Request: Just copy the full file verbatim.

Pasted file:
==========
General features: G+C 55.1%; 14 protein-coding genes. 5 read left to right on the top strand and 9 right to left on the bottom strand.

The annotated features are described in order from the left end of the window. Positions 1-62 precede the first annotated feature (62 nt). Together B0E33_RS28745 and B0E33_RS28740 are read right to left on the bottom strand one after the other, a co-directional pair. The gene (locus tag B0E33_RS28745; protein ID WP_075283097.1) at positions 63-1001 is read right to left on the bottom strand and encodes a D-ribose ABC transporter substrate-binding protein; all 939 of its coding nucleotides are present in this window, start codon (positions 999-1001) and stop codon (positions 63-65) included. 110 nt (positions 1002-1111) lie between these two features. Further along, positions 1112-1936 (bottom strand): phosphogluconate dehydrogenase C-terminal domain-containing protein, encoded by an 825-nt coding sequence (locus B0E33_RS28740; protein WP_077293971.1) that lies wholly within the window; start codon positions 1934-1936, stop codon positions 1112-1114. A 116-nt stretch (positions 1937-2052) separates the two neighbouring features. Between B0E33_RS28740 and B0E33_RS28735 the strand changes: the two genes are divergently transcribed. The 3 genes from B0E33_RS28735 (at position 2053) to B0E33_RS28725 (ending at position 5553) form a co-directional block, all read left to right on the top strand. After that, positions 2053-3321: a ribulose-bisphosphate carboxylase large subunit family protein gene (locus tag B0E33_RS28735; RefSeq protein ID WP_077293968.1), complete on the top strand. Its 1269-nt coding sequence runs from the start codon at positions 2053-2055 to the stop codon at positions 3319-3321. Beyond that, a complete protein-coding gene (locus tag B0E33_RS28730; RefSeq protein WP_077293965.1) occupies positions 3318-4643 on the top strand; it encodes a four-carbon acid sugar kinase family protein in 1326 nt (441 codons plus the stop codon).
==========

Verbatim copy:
General features: G+C 55.1%; 14 protein-coding genes. 5 read left to right on the top strand and 9 right to left on the bottom strand.

The annotated features are described in order from the left end of the window. Positions 1-62 precede the first annotated feature (62 nt). Together B0E33_RS28745 and B0E33_RS28740 are read right to left on the bottom strand one after the other, a co-directional pair. The gene (locus tag B0E33_RS28745; protein ID WP_075283097.1) at positions 63-1001 is read right to left on the bottom strand and encodes a D-ribose ABC transporter substrate-binding protein; all 939 of its coding nucleotides are present in this window, start codon (positions 999-1001) and stop codon (positions 63-65) included. 110 nt (positions 1002-1111) lie between these two features. Further along, positions 1112-1936 (bottom strand): phosphogluconate dehydrogenase C-terminal domain-containing protein, encoded by an 825-nt coding sequence (locus B0E33_RS28740; protein WP_077293971.1) that lies wholly within the window; start codon positions 1934-1936, stop codon positions 1112-1114. A 116-nt stretch (positions 1937-2052) separates the two neighbouring features. Between B0E33_RS28740 and B0E33_RS28735 the strand changes: the two genes are divergently transcribed. The 3 genes from B0E33_RS28735 (at position 2053) to B0E33_RS28725 (ending at position 5553) form a co-directional block, all read left to right on the top strand. After that, positions 2053-3321: a ribulose-bisphosphate carboxylase large subunit family protein gene (locus tag B0E33_RS28735; RefSeq protein ID WP_077293968.1), complete on the top strand. Its 1269-nt coding sequence runs from the start codon at positions 2053-2055 to the stop codon at positions 3319-3321. Beyond that, a complete protein-coding gene (locus tag B0E33_RS28730; RefSeq protein WP_077293965.1) occupies positions 3318-4643 on the top strand; it encodes a four-carbon acid sugar kinase family protein in 1326 nt (441 codons plus the stop codon).